Speaker for the Dead shows Card's true might. Review by Violet Kane

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In Print
While often overshadowed by its predecessor, Ender's Game, this novel—as Card explains in his brief afterword—is the one he originally set out to write. I must agree, Speaker for the Dead shows the range of Card's talent that was only hinted at in Ender's Game.

Three thousand years after the events of Ender's Game, Ender Wiggin is still only thirty five due to the effects of relativity on space travel—journeys that take weeks for Ender take decades for the outside world. Much has changed in those millennia. Thanks to Ender's books, The Hive Queen and The Hegemon published anonymously under the name "Speaker for the Dead", humankind has come to regret the eradication of the Bugger race, and has villainized Ender throughout ensuing history for having killed them. So many years later, however, no one suspects that professor and Speaker for the Dead, Andrew Wiggin, is in fact the man who committed xenocide so many centuries before. Neither do they suspect that he was, in fact, the original Speaker who wrote the famous texts, which spurred a movement for similar speakings after the deaths of ordinary people. Ender is living on an Icelandic-like planet with his sister Valentine at the opening of the novel. Valentine is about to give birth to her first child when Ender is called away to a distant planet colony to speak a newsworthy death—a xenologist has been killed by the first race of non-human sentient beings found in the universe since the death of the Buggers. Ender is powerfully drawn to speak this death because of the circumstances, fearing that this new race is acting out of cultural misunderstanding, just as the Buggers had. Moreover, the presence of this non-human race on that particular planet has created a series of regulations limiting human habitation to a small area—Ender hopes that he can find a safe place on this new planet for the Hive Queen, whom he has been carrying around for all these years in search of a new home for her race.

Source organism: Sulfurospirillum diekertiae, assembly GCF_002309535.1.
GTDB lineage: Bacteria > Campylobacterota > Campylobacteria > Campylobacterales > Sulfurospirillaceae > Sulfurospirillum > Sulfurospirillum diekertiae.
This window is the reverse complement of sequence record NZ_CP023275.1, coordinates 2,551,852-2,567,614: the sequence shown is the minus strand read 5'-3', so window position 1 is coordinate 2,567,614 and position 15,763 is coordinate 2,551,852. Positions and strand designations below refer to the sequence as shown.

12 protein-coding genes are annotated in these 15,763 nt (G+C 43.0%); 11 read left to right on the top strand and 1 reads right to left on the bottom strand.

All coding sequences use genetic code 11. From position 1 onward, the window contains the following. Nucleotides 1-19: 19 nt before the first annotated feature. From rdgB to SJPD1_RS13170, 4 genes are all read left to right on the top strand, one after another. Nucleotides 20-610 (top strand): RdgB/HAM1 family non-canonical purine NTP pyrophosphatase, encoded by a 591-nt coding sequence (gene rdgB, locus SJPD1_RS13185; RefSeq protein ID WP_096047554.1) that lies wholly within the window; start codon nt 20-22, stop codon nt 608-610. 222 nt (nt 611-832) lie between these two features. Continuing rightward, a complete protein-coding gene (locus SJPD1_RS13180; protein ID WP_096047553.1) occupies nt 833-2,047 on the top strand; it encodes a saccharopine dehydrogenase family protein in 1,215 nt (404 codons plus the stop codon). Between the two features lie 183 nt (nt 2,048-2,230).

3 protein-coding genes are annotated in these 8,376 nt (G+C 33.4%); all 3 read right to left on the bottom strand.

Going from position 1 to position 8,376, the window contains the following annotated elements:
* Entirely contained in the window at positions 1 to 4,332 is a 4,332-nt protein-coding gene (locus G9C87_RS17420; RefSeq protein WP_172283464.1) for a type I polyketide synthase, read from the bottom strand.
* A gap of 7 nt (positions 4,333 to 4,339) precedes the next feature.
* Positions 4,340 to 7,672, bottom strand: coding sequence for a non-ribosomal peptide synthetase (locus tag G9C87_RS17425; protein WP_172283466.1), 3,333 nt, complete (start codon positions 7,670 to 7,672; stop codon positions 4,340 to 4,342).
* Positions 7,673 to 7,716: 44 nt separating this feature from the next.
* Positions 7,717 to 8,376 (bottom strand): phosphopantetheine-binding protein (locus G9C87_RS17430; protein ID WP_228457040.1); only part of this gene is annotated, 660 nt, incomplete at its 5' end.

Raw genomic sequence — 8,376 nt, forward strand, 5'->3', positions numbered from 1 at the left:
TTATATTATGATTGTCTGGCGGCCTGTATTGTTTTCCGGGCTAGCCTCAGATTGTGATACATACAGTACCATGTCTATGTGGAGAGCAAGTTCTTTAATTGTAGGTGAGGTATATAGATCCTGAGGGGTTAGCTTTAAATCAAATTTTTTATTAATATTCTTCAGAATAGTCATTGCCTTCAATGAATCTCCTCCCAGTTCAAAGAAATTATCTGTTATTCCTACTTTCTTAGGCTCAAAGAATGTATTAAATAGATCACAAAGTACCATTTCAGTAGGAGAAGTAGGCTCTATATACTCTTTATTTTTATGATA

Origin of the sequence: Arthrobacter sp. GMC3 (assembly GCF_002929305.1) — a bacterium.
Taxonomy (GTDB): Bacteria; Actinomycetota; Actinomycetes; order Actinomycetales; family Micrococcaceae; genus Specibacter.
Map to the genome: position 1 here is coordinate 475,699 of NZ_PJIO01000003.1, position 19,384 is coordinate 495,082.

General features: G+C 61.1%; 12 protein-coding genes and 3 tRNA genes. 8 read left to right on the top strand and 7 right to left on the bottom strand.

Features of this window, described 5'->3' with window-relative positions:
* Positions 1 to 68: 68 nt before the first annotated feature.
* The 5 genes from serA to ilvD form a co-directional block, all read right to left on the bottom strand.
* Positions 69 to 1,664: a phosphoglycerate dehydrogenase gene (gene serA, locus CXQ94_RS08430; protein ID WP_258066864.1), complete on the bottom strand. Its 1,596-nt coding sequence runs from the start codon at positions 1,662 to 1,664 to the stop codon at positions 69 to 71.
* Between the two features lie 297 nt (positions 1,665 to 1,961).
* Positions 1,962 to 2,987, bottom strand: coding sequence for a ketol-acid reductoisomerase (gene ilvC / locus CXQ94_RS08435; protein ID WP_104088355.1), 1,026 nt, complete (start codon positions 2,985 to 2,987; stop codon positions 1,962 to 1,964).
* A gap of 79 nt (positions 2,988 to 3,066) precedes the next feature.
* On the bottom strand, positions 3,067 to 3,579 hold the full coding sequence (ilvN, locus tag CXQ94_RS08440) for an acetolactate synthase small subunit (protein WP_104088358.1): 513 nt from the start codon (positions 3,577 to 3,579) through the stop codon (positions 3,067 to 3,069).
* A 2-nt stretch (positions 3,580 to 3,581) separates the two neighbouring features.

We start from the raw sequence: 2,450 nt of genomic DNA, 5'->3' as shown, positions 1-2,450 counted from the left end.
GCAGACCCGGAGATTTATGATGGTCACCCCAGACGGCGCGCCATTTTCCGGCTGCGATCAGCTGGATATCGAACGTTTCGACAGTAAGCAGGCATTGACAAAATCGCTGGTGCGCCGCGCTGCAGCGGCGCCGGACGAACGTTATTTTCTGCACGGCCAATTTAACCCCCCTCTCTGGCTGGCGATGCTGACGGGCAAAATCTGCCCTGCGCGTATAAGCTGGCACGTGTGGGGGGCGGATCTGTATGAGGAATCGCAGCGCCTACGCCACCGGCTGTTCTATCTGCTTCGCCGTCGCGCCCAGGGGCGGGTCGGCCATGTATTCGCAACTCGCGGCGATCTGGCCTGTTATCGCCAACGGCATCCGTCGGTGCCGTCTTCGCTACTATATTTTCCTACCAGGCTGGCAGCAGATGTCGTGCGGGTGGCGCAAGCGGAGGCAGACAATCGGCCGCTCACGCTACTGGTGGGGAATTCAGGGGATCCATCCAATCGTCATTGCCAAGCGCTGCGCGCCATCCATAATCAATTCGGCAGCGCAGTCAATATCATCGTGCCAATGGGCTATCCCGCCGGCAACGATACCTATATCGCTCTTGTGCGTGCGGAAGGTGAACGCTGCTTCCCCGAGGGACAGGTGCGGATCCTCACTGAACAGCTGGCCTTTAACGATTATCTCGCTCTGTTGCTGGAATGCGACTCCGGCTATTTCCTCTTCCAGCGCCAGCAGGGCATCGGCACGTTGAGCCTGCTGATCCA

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On Audio
The above description of this novel's premise touches only on Ender's opening conflicts. To give a taste for the true complexity of this novel would be impossible in so small a space. While Ender's aims guide this narrative, the cast of characters is much larger and quite complex. Card has a beautiful talent for telling a highly complex story, with rich characters interwoven with fascinating speculative concepts, in a style that seems straightforward and simple. Despite the fame of Ender's Game, Card is vastly underappreciated among the canon of science fiction authors, likely because he is comparatively new—though, 25 years (since Ender's Game) of acclaim is no small feat. While Card certainly has earned a great deal of praise and a number of fans from his first novel, Speaker of the Dead proves that he is a cut above most of the concept-heavy masters of science fiction literature. In most of the classics, characters serve to explore the concepts—in Card's work, the concepts serve to explore and challenge the characters. Card's work—Speaker of the Dead being a foremost example—is what science fiction should look like. Unfortunately, it does not manifest this way often enough (Octavia Butler is a notable exception). Card's work is only enhanced by the recent audiobook productions. Again, Stefan Rudnicki as producer and the voice of Ender leads a cast of many of the best audiobook performers of our day.

Either way you read this book, be it in print or in audio, make it a priority on your reading list. Speaker of the Dead is the sort of rare gem that makes the science fiction reader bemoan the lack of more such genius in our genre.


Violet "Violanthe" Kane is the Webmaster and Founder of ARWZ.com. She is an editor of ARWZ Literary Zine and is currently pursuing a Master's degree in Medieval studies.